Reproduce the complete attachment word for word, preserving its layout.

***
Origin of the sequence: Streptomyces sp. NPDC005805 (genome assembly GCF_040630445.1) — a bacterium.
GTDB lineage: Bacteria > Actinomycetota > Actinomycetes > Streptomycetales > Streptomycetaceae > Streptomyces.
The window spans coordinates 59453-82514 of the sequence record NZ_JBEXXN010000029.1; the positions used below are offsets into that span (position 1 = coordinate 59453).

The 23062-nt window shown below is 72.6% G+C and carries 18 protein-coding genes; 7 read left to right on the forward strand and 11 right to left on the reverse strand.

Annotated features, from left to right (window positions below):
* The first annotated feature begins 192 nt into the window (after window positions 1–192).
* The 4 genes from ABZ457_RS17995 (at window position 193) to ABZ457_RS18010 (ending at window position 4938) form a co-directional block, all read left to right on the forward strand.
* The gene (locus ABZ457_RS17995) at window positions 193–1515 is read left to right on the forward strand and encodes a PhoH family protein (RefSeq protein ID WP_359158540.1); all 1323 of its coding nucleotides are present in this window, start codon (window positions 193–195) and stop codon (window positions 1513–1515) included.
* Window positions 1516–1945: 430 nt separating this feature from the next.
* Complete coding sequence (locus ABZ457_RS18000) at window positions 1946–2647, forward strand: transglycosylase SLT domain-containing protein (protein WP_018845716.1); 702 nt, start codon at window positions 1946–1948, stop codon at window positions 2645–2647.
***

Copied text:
Origin of the sequence: Streptomyces sp. NPDC005805 (genome assembly GCF_040630445.1) — a bacterium.
GTDB lineage: Bacteria > Actinomycetota > Actinomycetes > Streptomycetales > Streptomycetaceae > Streptomyces.
The window spans coordinates 59453-82514 of the sequence record NZ_JBEXXN010000029.1; the positions used below are offsets into that span (position 1 = coordinate 59453).

The 23062-nt window shown below is 72.6% G+C and carries 18 protein-coding genes; 7 read left to right on the forward strand and 11 right to left on the reverse strand.

Annotated features, from left to right (window positions below):
* The first annotated feature begins 192 nt into the window (after window positions 1–192).
* The 4 genes from ABZ457_RS17995 (at window position 193) to ABZ457_RS18010 (ending at window position 4938) form a co-directional block, all read left to right on the forward strand.
* The gene (locus ABZ457_RS17995) at window positions 193–1515 is read left to right on the forward strand and encodes a PhoH family protein (RefSeq protein ID WP_359158540.1); all 1323 of its coding nucleotides are present in this window, start codon (window positions 193–195) and stop codon (window positions 1513–1515) included.
* Window positions 1516–1945: 430 nt separating this feature from the next.
* Complete coding sequence (locus ABZ457_RS18000) at window positions 1946–2647, forward strand: transglycosylase SLT domain-containing protein (protein WP_018845716.1); 702 nt, start codon at window positions 1946–1948, stop codon at window positions 2645–2647.